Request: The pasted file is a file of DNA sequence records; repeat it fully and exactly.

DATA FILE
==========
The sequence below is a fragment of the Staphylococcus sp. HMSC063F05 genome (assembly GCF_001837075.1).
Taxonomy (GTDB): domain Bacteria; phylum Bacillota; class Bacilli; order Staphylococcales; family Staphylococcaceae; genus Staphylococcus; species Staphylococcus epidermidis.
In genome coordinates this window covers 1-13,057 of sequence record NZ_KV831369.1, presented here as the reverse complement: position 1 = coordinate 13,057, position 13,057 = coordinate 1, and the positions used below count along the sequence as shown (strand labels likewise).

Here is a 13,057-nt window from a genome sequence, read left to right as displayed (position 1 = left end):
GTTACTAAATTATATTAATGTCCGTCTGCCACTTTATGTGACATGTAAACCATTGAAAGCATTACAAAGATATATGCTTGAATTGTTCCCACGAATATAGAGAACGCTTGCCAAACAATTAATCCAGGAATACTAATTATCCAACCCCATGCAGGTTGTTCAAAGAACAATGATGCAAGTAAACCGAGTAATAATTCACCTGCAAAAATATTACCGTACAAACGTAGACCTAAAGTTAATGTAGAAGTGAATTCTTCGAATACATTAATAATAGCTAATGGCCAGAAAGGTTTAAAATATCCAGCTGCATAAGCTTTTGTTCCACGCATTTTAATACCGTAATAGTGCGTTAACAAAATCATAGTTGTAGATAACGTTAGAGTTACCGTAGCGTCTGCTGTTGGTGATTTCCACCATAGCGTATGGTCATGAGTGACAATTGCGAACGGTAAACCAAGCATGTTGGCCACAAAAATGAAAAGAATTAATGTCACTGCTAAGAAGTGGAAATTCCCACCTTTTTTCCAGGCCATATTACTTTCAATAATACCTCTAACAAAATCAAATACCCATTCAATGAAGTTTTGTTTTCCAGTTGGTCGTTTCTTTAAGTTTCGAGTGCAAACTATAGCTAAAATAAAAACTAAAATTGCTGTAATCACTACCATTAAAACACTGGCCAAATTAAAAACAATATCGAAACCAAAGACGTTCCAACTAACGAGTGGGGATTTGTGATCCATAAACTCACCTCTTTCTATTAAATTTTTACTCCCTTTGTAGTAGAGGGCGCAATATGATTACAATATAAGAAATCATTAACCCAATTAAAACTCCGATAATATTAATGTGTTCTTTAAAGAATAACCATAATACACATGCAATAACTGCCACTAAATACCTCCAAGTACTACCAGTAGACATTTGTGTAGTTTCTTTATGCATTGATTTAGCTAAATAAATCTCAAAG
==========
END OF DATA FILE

The sequence below is a fragment of the Staphylococcus sp. HMSC063F05 genome (assembly GCF_001837075.1).
Taxonomy (GTDB): domain Bacteria; phylum Bacillota; class Bacilli; order Staphylococcales; family Staphylococcaceae; genus Staphylococcus; species Staphylococcus epidermidis.
In genome coordinates this window covers 1-13,057 of sequence record NZ_KV831369.1, presented here as the reverse complement: position 1 = coordinate 13,057, position 13,057 = coordinate 1, and the positions used below count along the sequence as shown (strand labels likewise).

Here is a 13,057-nt window from a genome sequence, read left to right as displayed (position 1 = left end):
GTTACTAAATTATATTAATGTCCGTCTGCCACTTTATGTGACATGTAAACCATTGAAAGCATTACAAAGATATATGCTTGAATTGTTCCCACGAATATAGAGAACGCTTGCCAAACAATTAATCCAGGAATACTAATTATCCAACCCCATGCAGGTTGTTCAAAGAACAATGATGCAAGTAAACCGAGTAATAATTCACCTGCAAAAATATTACCGTACAAACGTAGACCTAAAGTTAATGTAGAAGTGAATTCTTCGAATACATTAATAATAGCTAATGGCCAGAAAGGTTTAAAATATCCAGCTGCATAAGCTTTTGTTCCACGCATTTTAATACCGTAATAGTGCGTTAACAAAATCATAGTTGTAGATAACGTTAGAGTTACCGTAGCGTCTGCTGTTGGTGATTTCCACCATAGCGTATGGTCATGAGTGACAATTGCGAACGGTAAACCAAGCATGTTGGCCACAAAAATGAAAAGAATTAATGTCACTGCTAAGAAGTGGAAATTCCCACCTTTTTTCCAGGCCATATTACTTTCAATAATACCTCTAACAAAATCAAATACCCATTCAATGAAGTTTTGTTTTCCAGTTGGTCGTTTCTTTAAGTTTCGAGTGCAAACTATAGCTAAAATAAAAACTAAAATTGCTGTAATCACTACCATTAAAACACTGGCCAAATTAAAAACAATATCGAAACCAAAGACGTTCCAACTAACGAGTGGGGATTTGTGATCCATAAACTCACCTCTTTCTATTAAATTTTTACTCCCTTTGTAGTAGAGGGCGCAATATGATTACAATATAAGAAATCATTAACCCAATTAAAACTCCGATAATATTAATGTGTTCTTTAAAGAATAACCATAATACACATGCAATAACTGCCACTAAATACCTCCAAGTACTACCAGTAGACATTTGTGTAGTTTCTTTATGCATTGATTTAGCTAAATAAATCTCAAAG